His work reminds me just a little bit of 1992 and 1996 Olympian Sebastien Darrigade of France on the same event (Darrigade on p-bars here.) Funnily, Darrigade, now a French men's coach, is one of those gaping at Tsolakidis.
3:24 p.m.: Loving Deurloo's form on floor as well -- exceptionally clean. Wonderful Russians. (How often do we say that Russians on floor -- the skill, not the people -- are wonderful?!) This kid. Seriously.
3:31 p.m.: The first full-arena round of applause of the day comes for Germany's Fabian Hambuechen on high bar after he makes his layout Tkatchev to hop 1.5 to layout Jaeger full combo. The rest is typical Fabian high bar, muscular yet very smooth, with just a tiny shuffle on his double double layout. More applause. He's looked very impressive here as well, as he has all year. Could he take down Kohei, should the King make a mistake?
3:36 p.m.: Ukraine's Igor Radivilov, one of the more explosive vaulters in gymnastics history, purposefully sits down his handspring double front. (In competition, he should be showing a Dragulescu and Tsuk double pike.) Still, the height he gets off the table is breathtaking.
3:45 p.m.: China's gymnast in this subdivision looks a bit...unseasoned. He does have a powerful Tsuk 2.5 on vault. But rings were iffy and even parallel bars, an event China is so strong on, was not what it normally is for them. China's Olympic stars are not here, and instead the People's Republic has opted to send several inexperienced gymnasts and 2009 World pommel horse champion Zhang Hongtao.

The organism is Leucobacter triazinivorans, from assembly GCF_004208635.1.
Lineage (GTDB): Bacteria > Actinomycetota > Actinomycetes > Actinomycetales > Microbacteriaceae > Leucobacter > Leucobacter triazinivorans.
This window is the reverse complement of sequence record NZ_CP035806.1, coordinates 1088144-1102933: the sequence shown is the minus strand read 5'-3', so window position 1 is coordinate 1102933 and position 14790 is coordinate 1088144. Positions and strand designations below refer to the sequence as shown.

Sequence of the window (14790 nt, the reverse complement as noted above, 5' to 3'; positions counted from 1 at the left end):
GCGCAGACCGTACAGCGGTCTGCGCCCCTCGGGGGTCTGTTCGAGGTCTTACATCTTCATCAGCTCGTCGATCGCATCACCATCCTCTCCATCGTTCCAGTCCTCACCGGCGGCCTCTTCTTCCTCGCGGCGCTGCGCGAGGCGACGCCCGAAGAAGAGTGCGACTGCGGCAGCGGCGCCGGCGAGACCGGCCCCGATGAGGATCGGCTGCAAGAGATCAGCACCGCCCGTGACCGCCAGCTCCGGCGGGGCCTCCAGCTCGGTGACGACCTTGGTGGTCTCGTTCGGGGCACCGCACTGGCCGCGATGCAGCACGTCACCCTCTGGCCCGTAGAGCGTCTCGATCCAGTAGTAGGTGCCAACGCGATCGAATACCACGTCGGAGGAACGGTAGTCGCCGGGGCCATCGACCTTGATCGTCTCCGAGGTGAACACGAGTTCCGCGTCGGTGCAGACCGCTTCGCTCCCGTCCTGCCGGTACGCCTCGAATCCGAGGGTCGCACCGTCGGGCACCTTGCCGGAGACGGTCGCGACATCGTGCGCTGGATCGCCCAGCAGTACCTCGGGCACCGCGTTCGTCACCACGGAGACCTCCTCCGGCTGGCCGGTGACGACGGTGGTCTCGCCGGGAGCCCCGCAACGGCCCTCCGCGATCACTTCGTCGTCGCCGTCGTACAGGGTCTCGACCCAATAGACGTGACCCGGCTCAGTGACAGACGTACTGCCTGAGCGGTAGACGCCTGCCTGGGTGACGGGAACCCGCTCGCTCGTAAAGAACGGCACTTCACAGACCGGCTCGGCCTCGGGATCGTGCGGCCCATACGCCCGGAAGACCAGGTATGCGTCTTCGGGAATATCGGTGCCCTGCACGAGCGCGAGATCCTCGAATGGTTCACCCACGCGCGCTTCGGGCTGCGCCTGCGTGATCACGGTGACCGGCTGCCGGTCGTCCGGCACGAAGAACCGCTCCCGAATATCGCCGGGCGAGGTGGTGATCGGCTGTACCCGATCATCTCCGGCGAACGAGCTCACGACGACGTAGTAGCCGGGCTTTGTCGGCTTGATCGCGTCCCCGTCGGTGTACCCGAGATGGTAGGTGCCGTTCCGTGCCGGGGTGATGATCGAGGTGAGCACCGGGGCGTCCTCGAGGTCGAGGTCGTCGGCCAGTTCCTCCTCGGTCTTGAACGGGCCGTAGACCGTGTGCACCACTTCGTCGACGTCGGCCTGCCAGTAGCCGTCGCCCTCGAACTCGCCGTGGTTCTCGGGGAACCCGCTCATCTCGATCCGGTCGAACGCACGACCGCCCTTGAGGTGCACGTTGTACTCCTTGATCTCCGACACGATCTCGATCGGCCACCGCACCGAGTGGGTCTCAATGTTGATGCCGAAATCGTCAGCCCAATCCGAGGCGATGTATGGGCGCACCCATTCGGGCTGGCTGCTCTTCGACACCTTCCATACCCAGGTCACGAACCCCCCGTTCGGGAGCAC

3:49 p.m.: If Britain's Max Whitlock were an animal, he'd be a panther. He almost looks too muscular to be really elegant, to flow so smoothly into his gymnastics, but that's where he surprises you. Even his Yurchenko timers are things of beauty. Somehow since the Olympic Games he went from being the team rookie to being this extraordinary world class all-arounder. He's living up to expectations here in training -- absolutely one of the best in the world.
3:54 p.m.: Making a nice impression over on floor is Canada's Scott Morgan, who just did a great looking full routine, beginning with an extremely sharp and high whip half to double front pike. Got a well-deserved pat on the back from his coach as he came off the podium.
4:02 p.m.: Hambuechen's floor was a bit rough -- he looked a tad uncertain at times, but at the end he did a great 2.5 twist to immediate double front. He used to open with a double double layout, but I don't know if that's been seen since he tore his Achilles a few years ago. He ends with a good high double tuck. All-around medal podium for Fabian? It looks possible.
4:06 p.m.: And what about the host country? The Belgian men have at least two potential finalists in Donna-Donny Truyens (pommel horse), Jimmy Verbaeys (all-around) and a promising young gymnast in Daan Kenis. Truyens, who just finished up a set on pommel horse, has perhaps the most beautful feet in men's gymnastics. Wonderful toepoint.
4:21 p.m.: Russia's Denis Ablyazin appears to be the next candidate who could get everyone in the arena right now to applaud for him as he trains floor. Massive difficulty: Double double layout. Front double full to double front pike (wow, that got some applause). Arabian double pike side pass. 2.5 to front layout full. And a double layout to end, replacing the triple full he competed last year (the double lay actually looks like it's a bit easier for him to land well.) Yeah, that got a lot of applause.
4:36 p.m.: And that wraps the second men's subdivision. The third subdivision begins at 6 p.m. I'll be attending a wedding in England tomorrow so won't be around for this last subdivision nor tomorrow's men's/women's subdivision I and II podium training, though I anticipate being back on Sunday, and the quick hits will recommence then. Thanks for your time and attention, and hope you find these notes useful!